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Discussion Starter · #1 ·
well i saw this on the G&F site and thought i would cross post it really good info in it so i hope you all enjoy it yes i got off work early cause i didnt want a watabuger for lunch :hahaha: got to remember that one :lol2:

Officials of the Arizona Game and Fish Department and the U.S. Fish & Wildlife Service have agreed upon a comprehensive approach to the restoration of the desert bighorn sheep herd on the Service’s Kofa National Wildlife Refuge. Through an intensive and coordinated effort over the last several months, the agencies have completed “The Investigative Report and Recommendations on the Kofa Bighorn Sheep Herd” to address the herd’s recent decline. The report follows the November 2006 joint announcement that the triennial survey of the Kofa bighorn sheep herd indicated a more than 50 percent decline in the bighorn population from the 2000 survey estimate of 812, to an historic low estimate of 390 animals.
While noting that, in desert environments, drought is almost certainly the most limiting environmental factor for bighorn sheep and other desert species, the November announcement also recognized that despite increased rainfall conditions since the 2003 survey, there was a disconcerting continued decline in herd numbers. The likely causes for continued decline noted at that time -- permanent water availability, predation, disease and public recreational disturbance to critical lambing areas -- provided the immediate basis for a joint investigation by both Service and Department biologists.

The resulting document takes a comprehensive look at the full array of likely causes and outlines recommendations for actions on various fronts to restore the herd to a size that the habitat will support and will enable renewal of the transplant program that was discontinued in 2006 in response to the population survey findings.

Coincidently, June marks the 50th anniversary of the first successful transplant of desert bighorn sheep from Kofa, when four sheep were transferred from the Refuge to resurrect an extirpated herd at Black Gap Wildlife Management Area in Texas. Since that time, more than 500 Kofa National Wildlife Refuge sheep have been moved to sites in Arizona, New Mexico, Colorado and Texas, making the Refuge the primary source of sheep for the reestablishment and sustainment of desert bighorn sheep populations from areas where they have been extirpated or gone into decline.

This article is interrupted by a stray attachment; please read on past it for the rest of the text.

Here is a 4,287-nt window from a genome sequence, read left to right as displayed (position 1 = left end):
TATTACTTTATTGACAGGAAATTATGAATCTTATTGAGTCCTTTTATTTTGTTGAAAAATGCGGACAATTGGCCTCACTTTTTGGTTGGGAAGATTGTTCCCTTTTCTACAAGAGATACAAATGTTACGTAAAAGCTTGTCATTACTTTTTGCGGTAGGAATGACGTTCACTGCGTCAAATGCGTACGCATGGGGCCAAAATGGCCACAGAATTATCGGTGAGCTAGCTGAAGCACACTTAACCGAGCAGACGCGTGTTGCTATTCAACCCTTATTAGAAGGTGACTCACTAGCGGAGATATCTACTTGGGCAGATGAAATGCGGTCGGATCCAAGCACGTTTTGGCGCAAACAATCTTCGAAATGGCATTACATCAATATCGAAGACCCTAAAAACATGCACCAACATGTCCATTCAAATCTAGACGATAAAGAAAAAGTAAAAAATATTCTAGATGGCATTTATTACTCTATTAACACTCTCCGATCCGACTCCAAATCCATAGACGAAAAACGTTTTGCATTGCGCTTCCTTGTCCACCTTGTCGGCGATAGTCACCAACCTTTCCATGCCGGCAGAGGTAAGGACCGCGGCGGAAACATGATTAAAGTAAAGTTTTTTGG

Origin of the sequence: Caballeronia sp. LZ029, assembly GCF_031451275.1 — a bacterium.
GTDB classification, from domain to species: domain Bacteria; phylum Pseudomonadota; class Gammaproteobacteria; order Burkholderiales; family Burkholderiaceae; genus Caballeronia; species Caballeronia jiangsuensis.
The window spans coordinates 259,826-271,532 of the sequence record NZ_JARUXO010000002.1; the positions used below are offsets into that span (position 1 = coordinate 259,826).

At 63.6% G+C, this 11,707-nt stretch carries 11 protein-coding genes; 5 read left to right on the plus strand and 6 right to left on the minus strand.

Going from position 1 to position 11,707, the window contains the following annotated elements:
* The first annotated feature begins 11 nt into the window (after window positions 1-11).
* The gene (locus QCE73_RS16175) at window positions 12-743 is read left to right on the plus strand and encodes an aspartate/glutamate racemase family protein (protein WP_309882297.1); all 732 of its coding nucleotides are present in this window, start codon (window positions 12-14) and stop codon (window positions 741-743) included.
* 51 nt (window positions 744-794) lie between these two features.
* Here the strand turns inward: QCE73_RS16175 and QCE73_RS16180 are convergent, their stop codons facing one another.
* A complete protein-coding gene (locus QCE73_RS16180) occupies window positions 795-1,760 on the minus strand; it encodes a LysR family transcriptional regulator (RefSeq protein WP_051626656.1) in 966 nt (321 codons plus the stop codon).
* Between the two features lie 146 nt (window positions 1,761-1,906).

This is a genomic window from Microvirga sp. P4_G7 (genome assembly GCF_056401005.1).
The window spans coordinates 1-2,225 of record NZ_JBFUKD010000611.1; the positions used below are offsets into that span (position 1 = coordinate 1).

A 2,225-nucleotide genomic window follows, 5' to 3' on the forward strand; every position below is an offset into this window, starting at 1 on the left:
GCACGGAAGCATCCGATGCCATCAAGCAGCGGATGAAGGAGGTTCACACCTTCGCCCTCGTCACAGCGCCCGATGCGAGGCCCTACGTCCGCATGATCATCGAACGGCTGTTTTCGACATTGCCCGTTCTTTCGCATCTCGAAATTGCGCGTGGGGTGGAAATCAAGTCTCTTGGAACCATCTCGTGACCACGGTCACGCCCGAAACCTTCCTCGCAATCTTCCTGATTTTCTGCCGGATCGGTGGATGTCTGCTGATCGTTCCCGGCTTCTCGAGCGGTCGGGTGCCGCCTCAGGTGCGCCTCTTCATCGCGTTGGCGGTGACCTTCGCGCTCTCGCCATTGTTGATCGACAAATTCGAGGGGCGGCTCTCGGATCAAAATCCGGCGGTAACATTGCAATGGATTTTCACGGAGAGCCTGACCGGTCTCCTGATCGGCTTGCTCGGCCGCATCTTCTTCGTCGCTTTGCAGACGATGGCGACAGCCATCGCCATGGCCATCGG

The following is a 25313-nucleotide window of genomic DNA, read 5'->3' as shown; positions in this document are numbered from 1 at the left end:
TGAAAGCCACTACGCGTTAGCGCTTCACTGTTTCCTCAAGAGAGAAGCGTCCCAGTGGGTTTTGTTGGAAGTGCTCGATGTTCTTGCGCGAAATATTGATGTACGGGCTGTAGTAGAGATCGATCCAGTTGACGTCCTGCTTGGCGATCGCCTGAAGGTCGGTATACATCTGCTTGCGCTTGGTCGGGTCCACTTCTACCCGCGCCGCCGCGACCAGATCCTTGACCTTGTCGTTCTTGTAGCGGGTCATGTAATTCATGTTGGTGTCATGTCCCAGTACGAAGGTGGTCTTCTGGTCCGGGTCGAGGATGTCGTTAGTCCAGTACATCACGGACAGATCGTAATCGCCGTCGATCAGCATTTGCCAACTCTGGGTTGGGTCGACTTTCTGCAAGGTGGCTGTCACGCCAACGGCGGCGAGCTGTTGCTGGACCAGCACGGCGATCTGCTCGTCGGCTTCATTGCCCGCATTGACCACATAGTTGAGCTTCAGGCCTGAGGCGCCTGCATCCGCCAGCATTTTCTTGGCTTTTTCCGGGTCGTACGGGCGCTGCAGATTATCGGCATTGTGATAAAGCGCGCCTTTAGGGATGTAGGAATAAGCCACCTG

In keeping with the recommendations of the report, actions have already been initiated to include the June 3 completion of an 11,000-gallon buried underground water system at Yaqui Tank in the Kofa Mountains, identified in the report as a permanent water source critical to bighorn sheep. A second water project is scheduled for later in June. Additional recommendations are also being acted upon to include the continued collaring and tracking of mountain lions in the recently established resident lion population, collaring and tracking of bighorn sheep, and planning for the first of a series of annual bighorn sheep population surveys to more closely track trends in the population.

Substantial potential funding for these projects has already been identified, with contributions pending from Department, Service, and sportsmen organizations. The Arizona Desert Bighorn Sheep Society is providing 40 percent of the 2007 budget and the Service will provide $75,000 annually through 2012 to study the interactions of mountain lions and bighorn sheep on the Refuge.

The size, location, and unfragmented nature of Kofa have long been recognized as a nearly unique combination that has made its 435 square miles of sheep habitat especially productive. Its historic importance to the continued sustainment and expansion of the desert bighorn sheep -- an almost iconic symbol of the desert southwest -- is unequalled by any other location.
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